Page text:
Helping children means helping parents.
Parents are the natural supports and guides for their children. If you as a parent are concerned about your child, we are here to help you:
- Figure out what the problem is
- Come up with an excellent plan to address it
- Provide ongoing support and adjustment of the plan depending on how things go
- Work together as a coordinated team with your partner
- Manage your own emotions about the problem in a constructive way
- Come to a place where you feel good about how your child is doing, and are confident you can handle parenting them well
Our approach is based on the latest research information about brain development, which prioritizes a secure, healthy relationship between you and your child as the foundation for everything else they need and learn in life. This element remains most essential no matter what you and your child may be facing. Some common issues we often help with include:
- Trouble adjusting to changes such as death, divorce, remarriage, or moving
- Trouble with peers, learning, or teachers at school
- Trouble cooperating and getting along at home
- Depression (unmotivated, sad, hopeless, crying, irritable, sleep problems, isolating)
- Anxiety (fearfulness, worries, needy for reassurance, clingy, acting younger, repetitive actions or words)
- Anger (refusal, defiance, verbal or physical aggression)
Trauma in Children
Trauma can result in a wide range of symptoms, including many of those listed above, and more. Yet it is often overlooked or misunderstood because the child’s perspective is so different from an adult’s perspective. Examples of experiences that may traumatize children include a difficult birth, a parent’s illness or absence, painful medical procedures, a bully at school, automobile accidents, sexual abuse, a home invasion, the threat of a tornado or school shooting. We are mindful that all foster and adopted children have experienced some level of attachment trauma, and parenting a child with these issues is often painful and challenging. All of our child therapists have specialized training to be able to facilitate healing for traumatized children while supporting the development of a secure attachment relationship with you. Furthermore, many of our trauma-specific treatments can be adapted to help children in playful and developmentally appropriate ways, including EMDR and somatic experiencing. We provide compassionate and knowledgeable assistance so that you and your child can work through the pain, fear, and grief of trauma together to recover safety, security, and joy.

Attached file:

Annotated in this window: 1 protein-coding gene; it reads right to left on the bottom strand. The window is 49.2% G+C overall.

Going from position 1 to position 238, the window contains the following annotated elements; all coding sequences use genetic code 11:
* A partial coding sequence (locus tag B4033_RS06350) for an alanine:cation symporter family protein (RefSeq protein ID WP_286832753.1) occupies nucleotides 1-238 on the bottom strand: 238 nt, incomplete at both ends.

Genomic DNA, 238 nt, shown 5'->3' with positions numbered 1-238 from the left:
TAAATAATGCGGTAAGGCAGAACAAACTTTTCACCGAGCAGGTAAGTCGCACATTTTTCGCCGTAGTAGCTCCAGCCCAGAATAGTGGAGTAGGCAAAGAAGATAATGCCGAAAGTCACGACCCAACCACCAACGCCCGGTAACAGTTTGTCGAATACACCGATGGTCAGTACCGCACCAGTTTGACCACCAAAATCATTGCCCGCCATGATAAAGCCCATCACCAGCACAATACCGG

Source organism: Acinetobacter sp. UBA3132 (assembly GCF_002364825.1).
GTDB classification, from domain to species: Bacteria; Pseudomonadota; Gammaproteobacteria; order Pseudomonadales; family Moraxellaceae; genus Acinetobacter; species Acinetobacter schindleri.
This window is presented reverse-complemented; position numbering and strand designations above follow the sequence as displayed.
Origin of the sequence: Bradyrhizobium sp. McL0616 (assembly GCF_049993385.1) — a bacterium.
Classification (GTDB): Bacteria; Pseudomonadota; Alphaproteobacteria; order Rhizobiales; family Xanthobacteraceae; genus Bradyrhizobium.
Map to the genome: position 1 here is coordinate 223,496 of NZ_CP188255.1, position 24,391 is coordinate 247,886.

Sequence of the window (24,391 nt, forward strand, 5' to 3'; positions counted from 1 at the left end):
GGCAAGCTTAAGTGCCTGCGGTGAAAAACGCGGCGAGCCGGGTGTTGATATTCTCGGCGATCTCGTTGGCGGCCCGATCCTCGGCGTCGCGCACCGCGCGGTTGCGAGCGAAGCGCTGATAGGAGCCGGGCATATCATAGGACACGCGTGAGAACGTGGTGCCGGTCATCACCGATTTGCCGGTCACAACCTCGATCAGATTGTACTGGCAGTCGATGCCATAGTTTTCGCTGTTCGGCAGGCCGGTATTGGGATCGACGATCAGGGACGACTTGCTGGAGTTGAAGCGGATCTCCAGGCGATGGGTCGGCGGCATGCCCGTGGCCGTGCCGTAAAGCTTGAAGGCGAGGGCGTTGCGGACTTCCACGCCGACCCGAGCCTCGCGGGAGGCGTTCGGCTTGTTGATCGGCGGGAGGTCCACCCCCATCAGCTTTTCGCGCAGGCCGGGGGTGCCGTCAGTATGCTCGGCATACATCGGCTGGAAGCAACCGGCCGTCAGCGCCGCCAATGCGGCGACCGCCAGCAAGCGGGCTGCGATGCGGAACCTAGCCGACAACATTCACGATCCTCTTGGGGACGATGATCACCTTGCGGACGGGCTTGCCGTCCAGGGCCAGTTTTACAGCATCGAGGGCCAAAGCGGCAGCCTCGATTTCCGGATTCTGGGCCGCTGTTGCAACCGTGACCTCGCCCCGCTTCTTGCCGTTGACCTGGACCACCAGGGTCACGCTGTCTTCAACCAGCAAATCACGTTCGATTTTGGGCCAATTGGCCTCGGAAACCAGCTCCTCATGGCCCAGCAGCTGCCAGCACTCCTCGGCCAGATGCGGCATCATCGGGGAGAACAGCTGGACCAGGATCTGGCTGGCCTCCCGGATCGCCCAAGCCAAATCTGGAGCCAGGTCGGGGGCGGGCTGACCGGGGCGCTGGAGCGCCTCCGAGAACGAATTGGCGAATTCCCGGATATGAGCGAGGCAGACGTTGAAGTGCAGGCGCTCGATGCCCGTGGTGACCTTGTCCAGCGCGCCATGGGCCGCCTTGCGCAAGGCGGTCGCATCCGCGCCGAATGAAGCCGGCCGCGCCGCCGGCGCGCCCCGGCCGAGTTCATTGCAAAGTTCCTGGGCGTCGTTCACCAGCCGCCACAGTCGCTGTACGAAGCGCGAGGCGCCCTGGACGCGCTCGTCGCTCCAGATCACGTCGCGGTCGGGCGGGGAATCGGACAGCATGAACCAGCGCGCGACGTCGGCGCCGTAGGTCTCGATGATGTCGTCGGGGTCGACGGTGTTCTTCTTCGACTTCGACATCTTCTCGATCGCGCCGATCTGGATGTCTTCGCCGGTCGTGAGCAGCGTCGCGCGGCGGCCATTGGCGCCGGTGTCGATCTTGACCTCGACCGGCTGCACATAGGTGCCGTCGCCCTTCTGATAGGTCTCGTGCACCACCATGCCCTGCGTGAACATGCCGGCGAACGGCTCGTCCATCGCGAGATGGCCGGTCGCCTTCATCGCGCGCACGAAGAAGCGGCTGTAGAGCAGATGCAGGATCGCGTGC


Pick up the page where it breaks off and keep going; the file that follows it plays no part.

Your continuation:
What should I tell my child about coming to therapy?
We suggest a message along these lines: “We have noticed that you have been feeling sad/worried/angry a lot lately and we want to help you with that. Do you know how if your body is hurting, we take you to the doctor? We are going to talk to a feelings doctor, someone whose job it is to help figure out how you can feel better. There won’t be any shots, just talking and playing.”
What if my child refuses to come?
In this case, it is best to come by yourself for the first appointment. Your therapist will get to know you, hear your concerns about your child, and provide you with support and guidance from there.
How will I be involved in the therapy for my child?
This is something that we tailor to the particular needs of your family. Generally speaking, the younger the child, the more involved the parents will be. Often we utilize a combination of approaches, including some individual therapy time with your child; family therapy time with all members together; and parenting support therapy for parents alone.
Our Resources page has some of our favorite parenting & child-related recommendations.